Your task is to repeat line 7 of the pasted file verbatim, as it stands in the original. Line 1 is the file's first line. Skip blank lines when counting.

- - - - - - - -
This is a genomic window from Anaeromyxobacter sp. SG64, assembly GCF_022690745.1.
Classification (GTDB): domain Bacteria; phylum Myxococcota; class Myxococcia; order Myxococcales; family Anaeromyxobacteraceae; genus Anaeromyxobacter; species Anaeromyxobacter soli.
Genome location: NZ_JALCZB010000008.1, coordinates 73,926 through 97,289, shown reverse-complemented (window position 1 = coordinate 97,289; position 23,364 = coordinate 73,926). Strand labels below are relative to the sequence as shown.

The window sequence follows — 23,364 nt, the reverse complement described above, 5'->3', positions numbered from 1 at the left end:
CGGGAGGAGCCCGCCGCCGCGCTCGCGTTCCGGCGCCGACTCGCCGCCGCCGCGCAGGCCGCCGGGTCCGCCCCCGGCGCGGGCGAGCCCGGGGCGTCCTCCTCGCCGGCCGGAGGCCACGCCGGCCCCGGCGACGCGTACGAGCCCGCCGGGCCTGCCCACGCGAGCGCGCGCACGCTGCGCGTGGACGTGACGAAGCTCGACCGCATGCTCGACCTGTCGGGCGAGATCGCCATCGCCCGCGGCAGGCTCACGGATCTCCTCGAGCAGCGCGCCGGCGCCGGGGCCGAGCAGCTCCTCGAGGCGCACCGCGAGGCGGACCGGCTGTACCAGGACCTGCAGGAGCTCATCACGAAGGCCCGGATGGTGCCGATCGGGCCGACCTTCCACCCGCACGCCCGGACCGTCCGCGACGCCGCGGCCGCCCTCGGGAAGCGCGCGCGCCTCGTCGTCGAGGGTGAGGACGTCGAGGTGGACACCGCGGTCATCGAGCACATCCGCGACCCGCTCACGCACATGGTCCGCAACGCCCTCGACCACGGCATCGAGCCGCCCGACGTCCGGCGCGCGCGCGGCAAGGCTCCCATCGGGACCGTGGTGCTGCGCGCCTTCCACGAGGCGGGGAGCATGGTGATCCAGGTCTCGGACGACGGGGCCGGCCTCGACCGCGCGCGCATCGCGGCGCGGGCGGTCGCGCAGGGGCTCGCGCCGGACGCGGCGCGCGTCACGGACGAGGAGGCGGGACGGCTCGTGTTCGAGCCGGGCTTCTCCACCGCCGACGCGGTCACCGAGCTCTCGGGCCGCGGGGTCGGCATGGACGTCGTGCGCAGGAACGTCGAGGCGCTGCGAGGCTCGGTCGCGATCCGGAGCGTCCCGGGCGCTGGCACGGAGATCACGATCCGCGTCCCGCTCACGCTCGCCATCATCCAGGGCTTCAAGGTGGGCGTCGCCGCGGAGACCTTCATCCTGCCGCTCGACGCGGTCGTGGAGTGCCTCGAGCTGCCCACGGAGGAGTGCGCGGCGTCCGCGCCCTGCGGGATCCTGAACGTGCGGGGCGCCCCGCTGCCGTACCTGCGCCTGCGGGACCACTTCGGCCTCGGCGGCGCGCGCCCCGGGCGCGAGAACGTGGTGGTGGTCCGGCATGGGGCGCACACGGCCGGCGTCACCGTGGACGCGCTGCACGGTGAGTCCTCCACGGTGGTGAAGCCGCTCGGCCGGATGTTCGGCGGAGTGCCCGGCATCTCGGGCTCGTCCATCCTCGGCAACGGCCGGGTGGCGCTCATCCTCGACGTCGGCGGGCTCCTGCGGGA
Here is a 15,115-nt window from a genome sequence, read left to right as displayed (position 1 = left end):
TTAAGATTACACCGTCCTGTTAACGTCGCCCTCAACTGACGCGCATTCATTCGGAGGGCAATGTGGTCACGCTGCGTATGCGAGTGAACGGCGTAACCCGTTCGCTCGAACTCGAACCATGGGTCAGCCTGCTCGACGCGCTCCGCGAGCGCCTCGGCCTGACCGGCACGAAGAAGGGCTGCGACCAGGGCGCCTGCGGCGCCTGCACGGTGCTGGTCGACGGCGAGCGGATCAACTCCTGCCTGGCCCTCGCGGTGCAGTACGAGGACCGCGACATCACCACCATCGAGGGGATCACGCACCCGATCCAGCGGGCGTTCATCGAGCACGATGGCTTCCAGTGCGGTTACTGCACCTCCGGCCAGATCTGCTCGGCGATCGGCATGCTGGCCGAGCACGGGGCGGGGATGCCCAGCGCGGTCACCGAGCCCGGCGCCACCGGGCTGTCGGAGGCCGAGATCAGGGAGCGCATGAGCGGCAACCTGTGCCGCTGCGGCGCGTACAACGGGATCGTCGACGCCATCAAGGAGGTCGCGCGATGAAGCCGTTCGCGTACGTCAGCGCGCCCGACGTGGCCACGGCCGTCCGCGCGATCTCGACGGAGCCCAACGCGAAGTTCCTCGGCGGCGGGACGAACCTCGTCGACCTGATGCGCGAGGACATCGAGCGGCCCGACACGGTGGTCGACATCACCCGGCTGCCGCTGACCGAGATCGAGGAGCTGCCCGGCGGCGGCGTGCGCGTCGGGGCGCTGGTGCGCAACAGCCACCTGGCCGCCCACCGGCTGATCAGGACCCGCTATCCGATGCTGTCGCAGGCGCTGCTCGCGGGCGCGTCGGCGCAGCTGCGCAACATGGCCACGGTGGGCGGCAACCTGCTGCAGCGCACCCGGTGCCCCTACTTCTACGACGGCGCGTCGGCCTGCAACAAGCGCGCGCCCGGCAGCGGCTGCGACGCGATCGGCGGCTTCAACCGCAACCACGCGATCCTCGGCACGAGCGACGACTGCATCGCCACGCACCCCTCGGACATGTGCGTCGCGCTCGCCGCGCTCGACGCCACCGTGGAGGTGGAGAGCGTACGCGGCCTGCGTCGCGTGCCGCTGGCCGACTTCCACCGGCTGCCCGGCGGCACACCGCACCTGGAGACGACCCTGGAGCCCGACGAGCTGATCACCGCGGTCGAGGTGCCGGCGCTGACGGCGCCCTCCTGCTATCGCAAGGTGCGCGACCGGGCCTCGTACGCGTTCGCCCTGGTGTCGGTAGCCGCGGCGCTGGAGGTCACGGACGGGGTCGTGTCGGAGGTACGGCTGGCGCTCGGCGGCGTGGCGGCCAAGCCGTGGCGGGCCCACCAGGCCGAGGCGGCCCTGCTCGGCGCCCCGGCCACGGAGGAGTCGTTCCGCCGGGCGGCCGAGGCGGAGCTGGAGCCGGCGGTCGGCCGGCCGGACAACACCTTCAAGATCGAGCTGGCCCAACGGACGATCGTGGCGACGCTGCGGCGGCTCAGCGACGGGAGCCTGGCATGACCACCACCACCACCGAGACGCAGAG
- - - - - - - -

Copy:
TTAAGATTACACCGTCCTGTTAACGTCGCCCTCAACTGACGCGCATTCATTCGGAGGGCAATGTGGTCACGCTGCGTATGCGAGTGAACGGCGTAACCCGTTCGCTCGAACTCGAACCATGGGTCAGCCTGCTCGACGCGCTCCGCGAGCGCCTCGGCCTGACCGGCACGAAGAAGGGCTGCGACCAGGGCGCCTGCGGCGCCTGCACGGTGCTGGTCGACGGCGAGCGGATCAACTCCTGCCTGGCCCTCGCGGTGCAGTACGAGGACCGCGACATCACCACCATCGAGGGGATCACGCACCCGATCCAGCGGGCGTTCATCGAGCACGATGGCTTCCAGTGCGGTTACTGCACCTCCGGCCAGATCTGCTCGGCGATCGGCATGCTGGCCGAGCACGGGGCGGGGATGCCCAGCGCGGTCACCGAGCCCGGCGCCACCGGGCTGTCGGAGGCCGAGATCAGGGAGCGCATGAGCGGCAACCTGTGCCGCTGCGGCGCGTACAACGGGATCGTCGACGCCATCAAGGAGGTCGCGCGATGAAGCCGTTCGCGTACGTCAGCGCGCCCGACGTGGCCACGGCCGTCCGCGCGATCTCGACGGAGCCCAACGCGAAGTTCCTCGGCGGCGGGACGAACCTCGTCGACCTGATGCGCGAGGACATCGAGCGGCCCGACACGGTGGTCGACATCACCCGGCTGCCGCTGACCGAGATCGAGGAGCTGCCCGGCGGCGGCGTGCGCGTCGGGGCGCTGGTGCGCAACAGCCACCTGGCCGCCCACCGGCTGATCAGGACCCGCTATCCGATGCTGTCGCAGGCGCTGCTCGCGGGCGCGTCGGCGCAGCTGCGCAACATGGCCACGGTGGGCGGCAACCTGCTGCAGCGCACCCGGTGCCCCTACTTCTACGACGGCGCGTCGGCCTGCAACAAGCGCGCGCCCGGCAGCGGCTGCGACGCGATCGGCGGCTTCAACCGCAACCACGCGATCCTCGGCACGAGCGACGACTGCATCGCCACGCACCCCTCGGACATGTGCGTCGCGCTCGCCGCGCTCGACGCCACCGTGGAGGTGGAGAGCGTACGCGGCCTGCGTCGCGTGCCGCTGGCCGACTTCCACCGGCTGCCCGGCGGCACACCGCACCTGGAGACGACCCTGGAGCCCGACGAGCTGATCACCGCGGTCGAGGTGCCGGCGCTGACGGCGCCCTCCTGCTATCGCAAGGTGCGCGACCGGGCCTCGTACGCGTTCGCCCTGGTGTCGGTAGCCGCGGCGCTGGAGGTCACGGACGGGGTCGTGTCGGAGGTACGGCTGGCGCTCGGCGGCGTGGCGGCCAAGCCGTGGCGGGCCCACCAGGCCGAGGCGGCCCTGCTCGGCGCCCCGGCCACGGAGGAGTCGTTCCGCCGGGCGGCCGAGGCGGAGCTGGAGCCGGCGGTCGGCCGGCCGGACAACACCTTCAAGATCGAGCTGGCCCAACGGACGATCGTGGCGACGCTGCGGCGGCTCAGCGACGGGAGCCTGGCATGACCACCACCACCACCGAGACGCAGAG